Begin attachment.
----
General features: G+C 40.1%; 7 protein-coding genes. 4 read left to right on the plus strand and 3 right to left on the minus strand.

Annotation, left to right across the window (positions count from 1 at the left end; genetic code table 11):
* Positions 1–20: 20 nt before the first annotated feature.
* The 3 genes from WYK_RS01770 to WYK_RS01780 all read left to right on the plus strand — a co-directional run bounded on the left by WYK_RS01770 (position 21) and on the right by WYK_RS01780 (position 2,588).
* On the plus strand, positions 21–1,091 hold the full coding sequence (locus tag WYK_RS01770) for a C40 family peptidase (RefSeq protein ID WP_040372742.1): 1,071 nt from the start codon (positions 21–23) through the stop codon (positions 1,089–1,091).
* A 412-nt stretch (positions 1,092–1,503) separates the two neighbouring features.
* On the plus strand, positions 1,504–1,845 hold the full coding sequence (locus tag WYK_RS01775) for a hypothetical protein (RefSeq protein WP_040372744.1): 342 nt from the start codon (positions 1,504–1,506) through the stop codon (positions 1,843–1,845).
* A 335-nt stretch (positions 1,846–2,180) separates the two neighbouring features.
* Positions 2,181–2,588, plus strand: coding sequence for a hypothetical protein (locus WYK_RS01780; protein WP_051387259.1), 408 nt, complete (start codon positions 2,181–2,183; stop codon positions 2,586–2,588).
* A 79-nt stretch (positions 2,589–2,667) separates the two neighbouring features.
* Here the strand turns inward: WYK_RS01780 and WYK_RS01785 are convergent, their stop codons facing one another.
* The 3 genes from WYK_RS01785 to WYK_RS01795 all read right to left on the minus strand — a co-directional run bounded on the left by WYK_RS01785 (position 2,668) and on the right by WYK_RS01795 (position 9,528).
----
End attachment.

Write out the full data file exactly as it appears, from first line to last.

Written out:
General features: G+C 40.1%; 7 protein-coding genes. 4 read left to right on the plus strand and 3 right to left on the minus strand.

Annotation, left to right across the window (positions count from 1 at the left end; genetic code table 11):
* Positions 1–20: 20 nt before the first annotated feature.
* The 3 genes from WYK_RS01770 to WYK_RS01780 all read left to right on the plus strand — a co-directional run bounded on the left by WYK_RS01770 (position 21) and on the right by WYK_RS01780 (position 2,588).
* On the plus strand, positions 21–1,091 hold the full coding sequence (locus tag WYK_RS01770) for a C40 family peptidase (RefSeq protein ID WP_040372742.1): 1,071 nt from the start codon (positions 21–23) through the stop codon (positions 1,089–1,091).
* A 412-nt stretch (positions 1,092–1,503) separates the two neighbouring features.
* On the plus strand, positions 1,504–1,845 hold the full coding sequence (locus tag WYK_RS01775) for a hypothetical protein (RefSeq protein WP_040372744.1): 342 nt from the start codon (positions 1,504–1,506) through the stop codon (positions 1,843–1,845).
* A 335-nt stretch (positions 1,846–2,180) separates the two neighbouring features.
* Positions 2,181–2,588, plus strand: coding sequence for a hypothetical protein (locus WYK_RS01780; protein WP_051387259.1), 408 nt, complete (start codon positions 2,181–2,183; stop codon positions 2,586–2,588).
* A 79-nt stretch (positions 2,589–2,667) separates the two neighbouring features.
* Here the strand turns inward: WYK_RS01780 and WYK_RS01785 are convergent, their stop codons facing one another.
* The 3 genes from WYK_RS01785 to WYK_RS01795 all read right to left on the minus strand — a co-directional run bounded on the left by WYK_RS01785 (position 2,668) and on the right by WYK_RS01795 (position 9,528).